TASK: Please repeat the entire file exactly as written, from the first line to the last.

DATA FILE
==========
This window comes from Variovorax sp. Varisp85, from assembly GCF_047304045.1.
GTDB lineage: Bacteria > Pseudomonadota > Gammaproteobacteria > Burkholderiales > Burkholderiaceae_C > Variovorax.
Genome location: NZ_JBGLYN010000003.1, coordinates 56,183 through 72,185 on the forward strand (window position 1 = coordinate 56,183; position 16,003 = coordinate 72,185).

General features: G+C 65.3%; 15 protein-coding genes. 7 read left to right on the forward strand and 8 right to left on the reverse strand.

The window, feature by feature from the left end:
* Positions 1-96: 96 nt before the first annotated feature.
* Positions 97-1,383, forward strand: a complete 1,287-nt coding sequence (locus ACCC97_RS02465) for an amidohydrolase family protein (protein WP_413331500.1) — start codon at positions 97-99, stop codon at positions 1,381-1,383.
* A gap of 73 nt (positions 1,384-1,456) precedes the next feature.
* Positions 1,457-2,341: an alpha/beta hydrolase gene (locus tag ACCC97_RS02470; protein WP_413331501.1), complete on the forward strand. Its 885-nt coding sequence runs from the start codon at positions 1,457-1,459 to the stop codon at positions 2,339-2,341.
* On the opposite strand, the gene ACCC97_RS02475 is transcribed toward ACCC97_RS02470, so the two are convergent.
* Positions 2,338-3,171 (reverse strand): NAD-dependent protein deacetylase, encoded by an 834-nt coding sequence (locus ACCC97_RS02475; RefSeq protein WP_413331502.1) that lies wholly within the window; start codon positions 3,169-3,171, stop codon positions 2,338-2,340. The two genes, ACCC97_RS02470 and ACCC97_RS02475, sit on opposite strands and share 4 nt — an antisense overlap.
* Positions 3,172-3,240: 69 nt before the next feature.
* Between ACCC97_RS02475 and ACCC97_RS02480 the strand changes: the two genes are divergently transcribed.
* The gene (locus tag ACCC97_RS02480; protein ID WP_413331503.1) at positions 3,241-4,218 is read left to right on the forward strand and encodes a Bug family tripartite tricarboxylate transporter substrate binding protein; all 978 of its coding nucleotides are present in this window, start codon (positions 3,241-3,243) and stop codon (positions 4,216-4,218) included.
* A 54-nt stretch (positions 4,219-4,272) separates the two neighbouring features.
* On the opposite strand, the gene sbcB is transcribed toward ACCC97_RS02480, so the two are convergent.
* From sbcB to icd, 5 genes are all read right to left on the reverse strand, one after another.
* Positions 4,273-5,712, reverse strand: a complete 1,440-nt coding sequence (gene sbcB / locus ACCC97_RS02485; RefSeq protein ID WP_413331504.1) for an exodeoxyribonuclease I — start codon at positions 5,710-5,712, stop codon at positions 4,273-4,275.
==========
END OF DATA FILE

This window comes from Variovorax sp. Varisp85, from assembly GCF_047304045.1.
GTDB lineage: Bacteria > Pseudomonadota > Gammaproteobacteria > Burkholderiales > Burkholderiaceae_C > Variovorax.
Genome location: NZ_JBGLYN010000003.1, coordinates 56,183 through 72,185 on the forward strand (window position 1 = coordinate 56,183; position 16,003 = coordinate 72,185).

General features: G+C 65.3%; 15 protein-coding genes. 7 read left to right on the forward strand and 8 right to left on the reverse strand.

The window, feature by feature from the left end:
* Positions 1-96: 96 nt before the first annotated feature.
* Positions 97-1,383, forward strand: a complete 1,287-nt coding sequence (locus ACCC97_RS02465) for an amidohydrolase family protein (protein WP_413331500.1) — start codon at positions 97-99, stop codon at positions 1,381-1,383.
* A gap of 73 nt (positions 1,384-1,456) precedes the next feature.
* Positions 1,457-2,341: an alpha/beta hydrolase gene (locus tag ACCC97_RS02470; protein WP_413331501.1), complete on the forward strand. Its 885-nt coding sequence runs from the start codon at positions 1,457-1,459 to the stop codon at positions 2,339-2,341.
* On the opposite strand, the gene ACCC97_RS02475 is transcribed toward ACCC97_RS02470, so the two are convergent.
* Positions 2,338-3,171 (reverse strand): NAD-dependent protein deacetylase, encoded by an 834-nt coding sequence (locus ACCC97_RS02475; RefSeq protein WP_413331502.1) that lies wholly within the window; start codon positions 3,169-3,171, stop codon positions 2,338-2,340. The two genes, ACCC97_RS02470 and ACCC97_RS02475, sit on opposite strands and share 4 nt — an antisense overlap.
* Positions 3,172-3,240: 69 nt before the next feature.
* Between ACCC97_RS02475 and ACCC97_RS02480 the strand changes: the two genes are divergently transcribed.
* The gene (locus tag ACCC97_RS02480; protein ID WP_413331503.1) at positions 3,241-4,218 is read left to right on the forward strand and encodes a Bug family tripartite tricarboxylate transporter substrate binding protein; all 978 of its coding nucleotides are present in this window, start codon (positions 3,241-3,243) and stop codon (positions 4,216-4,218) included.
* A 54-nt stretch (positions 4,219-4,272) separates the two neighbouring features.
* On the opposite strand, the gene sbcB is transcribed toward ACCC97_RS02480, so the two are convergent.
* From sbcB to icd, 5 genes are all read right to left on the reverse strand, one after another.
* Positions 4,273-5,712, reverse strand: a complete 1,440-nt coding sequence (gene sbcB / locus ACCC97_RS02485; RefSeq protein ID WP_413331504.1) for an exodeoxyribonuclease I — start codon at positions 5,710-5,712, stop codon at positions 4,273-4,275.